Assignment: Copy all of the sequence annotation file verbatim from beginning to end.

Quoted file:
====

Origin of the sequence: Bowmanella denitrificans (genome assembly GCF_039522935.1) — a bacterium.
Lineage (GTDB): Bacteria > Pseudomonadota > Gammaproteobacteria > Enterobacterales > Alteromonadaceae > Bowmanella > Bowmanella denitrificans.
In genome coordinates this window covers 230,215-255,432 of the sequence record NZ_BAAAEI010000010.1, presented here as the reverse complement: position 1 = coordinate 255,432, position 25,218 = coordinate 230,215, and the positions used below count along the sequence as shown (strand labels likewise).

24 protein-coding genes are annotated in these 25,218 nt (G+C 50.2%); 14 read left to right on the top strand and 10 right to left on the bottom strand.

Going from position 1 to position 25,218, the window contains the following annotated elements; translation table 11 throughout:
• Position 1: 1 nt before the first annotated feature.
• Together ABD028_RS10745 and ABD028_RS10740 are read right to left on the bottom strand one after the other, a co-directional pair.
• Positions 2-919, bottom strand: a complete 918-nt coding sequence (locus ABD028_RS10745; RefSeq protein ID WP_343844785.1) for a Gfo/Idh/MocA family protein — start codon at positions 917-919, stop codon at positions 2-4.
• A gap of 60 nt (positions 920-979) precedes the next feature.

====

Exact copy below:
Origin of the sequence: Bowmanella denitrificans (genome assembly GCF_039522935.1) — a bacterium.
Lineage (GTDB): Bacteria > Pseudomonadota > Gammaproteobacteria > Enterobacterales > Alteromonadaceae > Bowmanella > Bowmanella denitrificans.
In genome coordinates this window covers 230,215-255,432 of the sequence record NZ_BAAAEI010000010.1, presented here as the reverse complement: position 1 = coordinate 255,432, position 25,218 = coordinate 230,215, and the positions used below count along the sequence as shown (strand labels likewise).

24 protein-coding genes are annotated in these 25,218 nt (G+C 50.2%); 14 read left to right on the top strand and 10 right to left on the bottom strand.

Going from position 1 to position 25,218, the window contains the following annotated elements; translation table 11 throughout:
• Position 1: 1 nt before the first annotated feature.
• Together ABD028_RS10745 and ABD028_RS10740 are read right to left on the bottom strand one after the other, a co-directional pair.
• Positions 2-919, bottom strand: a complete 918-nt coding sequence (locus ABD028_RS10745; RefSeq protein ID WP_343844785.1) for a Gfo/Idh/MocA family protein — start codon at positions 917-919, stop codon at positions 2-4.
• A gap of 60 nt (positions 920-979) precedes the next feature.